For many, many years Anne Boleyn has had a bad image. Her legacy through history has been that she was the seductress who had an illicit affair, ruined Henry VIII’s marriage to Catherine of Aragon and became Queen of England. Then, through her own debauchery and even witchcraft, brought her own downfall, being beheaded in May of 1536 at the age of 36.
However, her image is being slowly changed through new scholarship. Recent books by Joanna Denny and Eric Ives (which I highly recommend) have painted a very different picture of Anne Boleyn. And this book, by Colin Hamer is a wonderfully concise, short (if you don’t want to read the 480 pages of Ives book) outline of why scholarship is changing regarding Anne Boleyn.
Far from being the scheming temptress, Denny, Ives and Hamer suggest she was in fact a strong christian believer who, having returned to England from her years in the French Court did so having read much of the new ‘religion’ by Martin Luther and early early reformers. Not only had she read them, but she had brought these books back with her (despite there being a ban on them by order of Henry himself). It is also argued (convincingly) that Anne refused Henry’s advances and that she only considered a relationship with him AFTER he had begun his separation from Catherine. Of course, we must also realize that the marriage Henry had with Catherine of Aragon had received a special dispensation from the Pope. Catherine had originally married Henry’s older brother, Arthur, who had died early in their marriage. Henry became heir to the throne at 11 years of age and was pledged to Catherine, his former sister-in-law in order to maintain the alliance with Spain. Hence, Henry’s later decision to seek an annulment (not a divorce) from the Pope came from some fairly strong foundations.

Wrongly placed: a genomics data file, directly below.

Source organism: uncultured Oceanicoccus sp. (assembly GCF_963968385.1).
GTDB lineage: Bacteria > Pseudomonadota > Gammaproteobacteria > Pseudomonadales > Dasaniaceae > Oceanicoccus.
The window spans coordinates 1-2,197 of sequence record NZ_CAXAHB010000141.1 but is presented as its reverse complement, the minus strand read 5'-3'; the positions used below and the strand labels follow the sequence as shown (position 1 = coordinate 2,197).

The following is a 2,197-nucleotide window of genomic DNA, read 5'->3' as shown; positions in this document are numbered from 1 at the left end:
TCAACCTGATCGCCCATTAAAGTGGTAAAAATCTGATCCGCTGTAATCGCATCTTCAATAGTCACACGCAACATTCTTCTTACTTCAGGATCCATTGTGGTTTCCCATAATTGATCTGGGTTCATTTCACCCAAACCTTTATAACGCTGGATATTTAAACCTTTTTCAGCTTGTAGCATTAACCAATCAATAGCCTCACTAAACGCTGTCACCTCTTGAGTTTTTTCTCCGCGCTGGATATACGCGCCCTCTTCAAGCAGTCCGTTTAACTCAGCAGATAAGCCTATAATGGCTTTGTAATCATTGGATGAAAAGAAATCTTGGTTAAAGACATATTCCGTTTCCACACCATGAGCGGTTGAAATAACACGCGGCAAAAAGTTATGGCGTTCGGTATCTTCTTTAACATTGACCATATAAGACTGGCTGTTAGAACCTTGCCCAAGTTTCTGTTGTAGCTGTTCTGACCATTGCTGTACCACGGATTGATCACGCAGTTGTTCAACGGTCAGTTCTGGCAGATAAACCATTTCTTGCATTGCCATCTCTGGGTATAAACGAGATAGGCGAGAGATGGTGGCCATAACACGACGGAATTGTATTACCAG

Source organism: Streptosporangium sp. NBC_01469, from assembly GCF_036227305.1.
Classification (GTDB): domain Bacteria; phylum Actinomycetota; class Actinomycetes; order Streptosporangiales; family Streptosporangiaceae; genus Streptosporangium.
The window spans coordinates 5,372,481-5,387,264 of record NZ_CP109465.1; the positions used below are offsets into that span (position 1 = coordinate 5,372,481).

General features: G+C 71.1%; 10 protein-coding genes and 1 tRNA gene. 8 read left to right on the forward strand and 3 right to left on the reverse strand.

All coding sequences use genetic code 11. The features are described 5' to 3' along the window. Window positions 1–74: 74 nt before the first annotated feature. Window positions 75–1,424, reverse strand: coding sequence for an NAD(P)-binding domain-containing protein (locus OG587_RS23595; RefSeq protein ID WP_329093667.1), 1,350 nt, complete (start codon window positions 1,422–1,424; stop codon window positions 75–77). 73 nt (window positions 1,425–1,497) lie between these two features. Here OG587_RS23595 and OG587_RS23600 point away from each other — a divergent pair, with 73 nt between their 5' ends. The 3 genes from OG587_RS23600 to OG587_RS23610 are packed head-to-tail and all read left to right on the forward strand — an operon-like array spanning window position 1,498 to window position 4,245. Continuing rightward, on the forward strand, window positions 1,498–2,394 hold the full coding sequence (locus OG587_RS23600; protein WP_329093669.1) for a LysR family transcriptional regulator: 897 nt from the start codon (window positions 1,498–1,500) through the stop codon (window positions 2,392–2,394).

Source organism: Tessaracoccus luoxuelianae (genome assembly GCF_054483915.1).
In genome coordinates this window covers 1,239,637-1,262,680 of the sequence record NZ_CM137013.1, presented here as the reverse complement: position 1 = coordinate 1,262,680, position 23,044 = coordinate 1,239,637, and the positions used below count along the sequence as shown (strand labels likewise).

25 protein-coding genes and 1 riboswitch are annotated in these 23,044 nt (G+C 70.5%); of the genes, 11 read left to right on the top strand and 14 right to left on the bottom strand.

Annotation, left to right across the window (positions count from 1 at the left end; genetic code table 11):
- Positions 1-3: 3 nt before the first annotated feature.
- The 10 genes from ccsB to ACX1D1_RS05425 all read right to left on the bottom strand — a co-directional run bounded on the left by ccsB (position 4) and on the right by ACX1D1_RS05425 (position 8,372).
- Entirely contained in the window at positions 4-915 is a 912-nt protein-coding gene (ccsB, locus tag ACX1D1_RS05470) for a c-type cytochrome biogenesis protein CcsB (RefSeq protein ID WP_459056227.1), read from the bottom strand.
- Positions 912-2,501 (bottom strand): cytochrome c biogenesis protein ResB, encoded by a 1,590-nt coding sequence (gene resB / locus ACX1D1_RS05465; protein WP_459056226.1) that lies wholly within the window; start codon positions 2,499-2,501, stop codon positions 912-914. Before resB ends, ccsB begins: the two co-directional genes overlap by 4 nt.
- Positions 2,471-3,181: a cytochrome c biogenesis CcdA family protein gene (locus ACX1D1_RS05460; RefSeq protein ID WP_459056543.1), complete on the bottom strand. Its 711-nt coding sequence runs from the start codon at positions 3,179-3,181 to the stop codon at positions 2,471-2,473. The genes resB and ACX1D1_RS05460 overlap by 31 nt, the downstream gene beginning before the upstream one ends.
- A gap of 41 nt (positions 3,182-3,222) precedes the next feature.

Anne’s influence in Henry’s life and more importantly, the early reformation is the main point of this new scholarship. Anne was instrumental in giving Henry books to read from the reformers, often spending the evenings talking through these new doctrines and ideas. While Henry remained largely catholic and used the Mass every day throughout his life, Anne’s influence on him allowed the reformation a foot hold in England.
Anne’s downfall was almost certainly related to this. Her repeated mis-carriages and failure to produce a male heir, alongside her influence upon Henry, led to her enemies attack on her. They fabricated (and the historical evidence is fairly clear on this now) her ‘affairs’ with Henry Percy, her brother George and others. They laid the seed of the charge of witchcraft or being under a curse, when her third child mis-carried and was discovered to be deformed.
Henry was, by now, obsessed with getting a male heir and was willing to do anything to achieve this. The hate campaign against Anne Boleyn was massive and successful. She was tried, convicted and executed.
Colin Hamer’s book is a great overview of all this – at 132 pages it is a wonderful introduction, entertaining and packed with further reading.